Minutes of the TEI Presentation Tools SIG Meeting in Victoria, 28 October 2006
The regular meeting of the TEI Presentation Tools SIG was held on October 28, 2006, at 9:00 a.m., in the Hornby Room of the Hotel Grand Pacific in Victoria, British Columbia, Canada.
- Gautier Poupeau (Ecole nationale des chartes)
- Elena Pierazzo (Pisa)
- Stuart Kiang (MIT)
- Liam Quin (W3C)
- Kevin Hawkins (Michigan)
- Matthew Zimmerman (NYU)
- Bill Parod (Northwestern)
Kevin Hawkins called the meeting to order at 9:13 a.m.
Matthew Zimmerman explained the history of the SIG: that he proposed it four years ago, without a good name. It was meant to be a group for developers of tools and those who need to use tools. They had a few ideas, but people's jobs have kept them from accomplishing much.
Kevin summarized the activity of the group since its last meeting in Sofia, Bulgaria, in 2005: that Federico Mescini agreed to put his list of tools in TEIWiki, with others adding tools on their own, but Federico never submitted it to the wiki, and Kevin never found it.
Matt realized he had a copy on his laptop, so he emailed it to Kevin.
Kevin continued, explaining that the SIG also planned to improve the TEI project submission form on the TEI website to include questions about tools used. Kevin concluded that everyone got busy and no progress was made on any of these tasks but added that he now really wants to compile a list of tools for his own work and so is especially motivated now.
Matt said he supports adding questions about tools to the project submission form.
He also said that he felt the needs of TEI users for XML tools are similar to those of the larger XML community. Liam Quin and Elena Pierazzo disagreed, saying that TEI markup is much more complicated than that used by the larger community, including mixed content models and elements of the same name that can nest, requiring tools with more features than many XML tools have.
Elena suggested using Thijs van den Broek's May 2005 study of XML editors as a starting point for a list of editors. However, she said we don't want a mere list but rather to give more detailed information. The list should include more than just editors since there are different tools for different purposes.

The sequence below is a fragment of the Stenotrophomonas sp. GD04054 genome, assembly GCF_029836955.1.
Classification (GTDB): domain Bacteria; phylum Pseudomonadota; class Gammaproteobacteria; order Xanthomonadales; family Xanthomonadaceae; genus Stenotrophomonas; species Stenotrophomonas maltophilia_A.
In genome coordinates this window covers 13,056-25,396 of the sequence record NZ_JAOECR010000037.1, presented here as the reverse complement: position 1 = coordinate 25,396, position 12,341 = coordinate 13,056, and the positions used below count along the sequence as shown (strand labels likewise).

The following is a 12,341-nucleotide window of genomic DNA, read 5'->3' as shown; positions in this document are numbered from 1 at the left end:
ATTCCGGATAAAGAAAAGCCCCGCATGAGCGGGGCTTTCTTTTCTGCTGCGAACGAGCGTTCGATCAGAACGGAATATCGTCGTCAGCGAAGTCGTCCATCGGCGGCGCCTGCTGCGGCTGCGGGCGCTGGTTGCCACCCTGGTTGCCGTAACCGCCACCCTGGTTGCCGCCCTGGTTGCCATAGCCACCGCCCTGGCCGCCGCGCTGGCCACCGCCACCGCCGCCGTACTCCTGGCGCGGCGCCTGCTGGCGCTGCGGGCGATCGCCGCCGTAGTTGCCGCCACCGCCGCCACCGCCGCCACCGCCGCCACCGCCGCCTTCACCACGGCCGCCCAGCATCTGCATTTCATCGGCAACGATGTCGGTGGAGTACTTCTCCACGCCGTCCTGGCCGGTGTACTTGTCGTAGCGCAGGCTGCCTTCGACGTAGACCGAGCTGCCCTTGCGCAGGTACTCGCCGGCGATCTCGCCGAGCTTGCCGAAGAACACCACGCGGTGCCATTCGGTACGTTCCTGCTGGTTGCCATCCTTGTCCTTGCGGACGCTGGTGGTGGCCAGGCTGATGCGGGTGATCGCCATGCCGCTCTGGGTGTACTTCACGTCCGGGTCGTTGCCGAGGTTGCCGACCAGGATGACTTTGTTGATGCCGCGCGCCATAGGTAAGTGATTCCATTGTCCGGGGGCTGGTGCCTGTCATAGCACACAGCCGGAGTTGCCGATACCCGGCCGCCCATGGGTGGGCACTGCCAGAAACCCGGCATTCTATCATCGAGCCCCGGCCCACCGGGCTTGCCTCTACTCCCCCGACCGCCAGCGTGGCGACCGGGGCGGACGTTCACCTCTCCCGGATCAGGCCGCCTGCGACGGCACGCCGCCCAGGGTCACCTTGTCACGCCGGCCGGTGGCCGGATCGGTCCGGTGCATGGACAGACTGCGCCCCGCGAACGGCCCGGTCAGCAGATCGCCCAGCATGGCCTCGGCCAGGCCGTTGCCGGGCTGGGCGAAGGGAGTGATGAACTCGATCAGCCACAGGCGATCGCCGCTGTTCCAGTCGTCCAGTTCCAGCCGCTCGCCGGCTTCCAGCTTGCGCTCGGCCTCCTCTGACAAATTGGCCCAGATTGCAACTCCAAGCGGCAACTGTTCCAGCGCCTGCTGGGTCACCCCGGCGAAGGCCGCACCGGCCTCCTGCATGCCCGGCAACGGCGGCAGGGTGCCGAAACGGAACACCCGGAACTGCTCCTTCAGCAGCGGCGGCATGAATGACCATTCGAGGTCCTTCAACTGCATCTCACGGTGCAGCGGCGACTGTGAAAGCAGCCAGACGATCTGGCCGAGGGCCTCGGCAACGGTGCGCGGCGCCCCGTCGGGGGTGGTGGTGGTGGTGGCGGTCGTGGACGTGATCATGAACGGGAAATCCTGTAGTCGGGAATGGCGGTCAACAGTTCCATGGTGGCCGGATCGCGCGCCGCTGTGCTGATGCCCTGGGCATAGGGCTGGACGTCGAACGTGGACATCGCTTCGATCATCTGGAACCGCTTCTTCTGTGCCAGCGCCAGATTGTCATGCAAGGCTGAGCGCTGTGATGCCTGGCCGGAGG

Stuart Kiang suggested that each tool listed be associated with a particular project. Matt suggested using the format from Federico's list: name of tool, description, and a short list of implementations.
Stuart then suggested that we have a way of listing users willing to be contacted about a particular tool.
Liam suggested noting for each tool that is not available gratis whether the developer is willing to give a discount to TEI members or academics. Matt agreed, noting that even open source tools are not always available gratis.
Elena noted that academics in Italy are required to use open source software for their research.
There was a tangential discussion of the bad design of the TEI website, with the suggestion that a revised website be prioritized over P5 development. Matt assured everyone that stewardship of the website is no longer with Oxford but now with Virginia. He said that Amit Kumar (Illinois) and Chris Ruotolo (Virginia) are working on a redesign and aiming to launch it in January 2007.
Kevin drafted a database-like schema for the inventory of tools with everyone's input:
- tool name
- tool category:
- administrative (managing files and workflow)
- development (for people writing scripts and stylesheets)
- conversion/preprocessing (e.g., for converting Word to XML, Sebastian's plugin, scripts to tag author names)
- testing / quality assurance (for checking the plausibility of the markup)
- publishing / delivery
- open source? (is code freely available)
- gratis? (is product freely available)
- discounts for academics or TEI members?
- supports TEI or TEI Lite "out of the box"?
- platforms supported
The page on each tool will include the following:
- tool name
- where to download
- current version number
- history of versions
- language of tool itself
- language of documentation
- information on tech support
- information on user community
Elena and Matt suggested we take a minimalist approach to the amount of information we attempt to provide; otherwise, the project will never get done. Kevin said he plans to set out the framework and have lots of empty fields for others to fill in.
Elena lamented that people don't like to share their code because it's unpolished and the work is unfinished.
Elena asked whether image processing software should be included in the inventory. Kevin suggested that we allow for links to this kind of software, just like we could link to other sites on tools, but not attempt to include them since the content being manipulated is not in TEI and because in this case we really can rely on an outside community of users.
The meeting adjourned at 10:03 a.m.
Submitted by Kevin Hawkins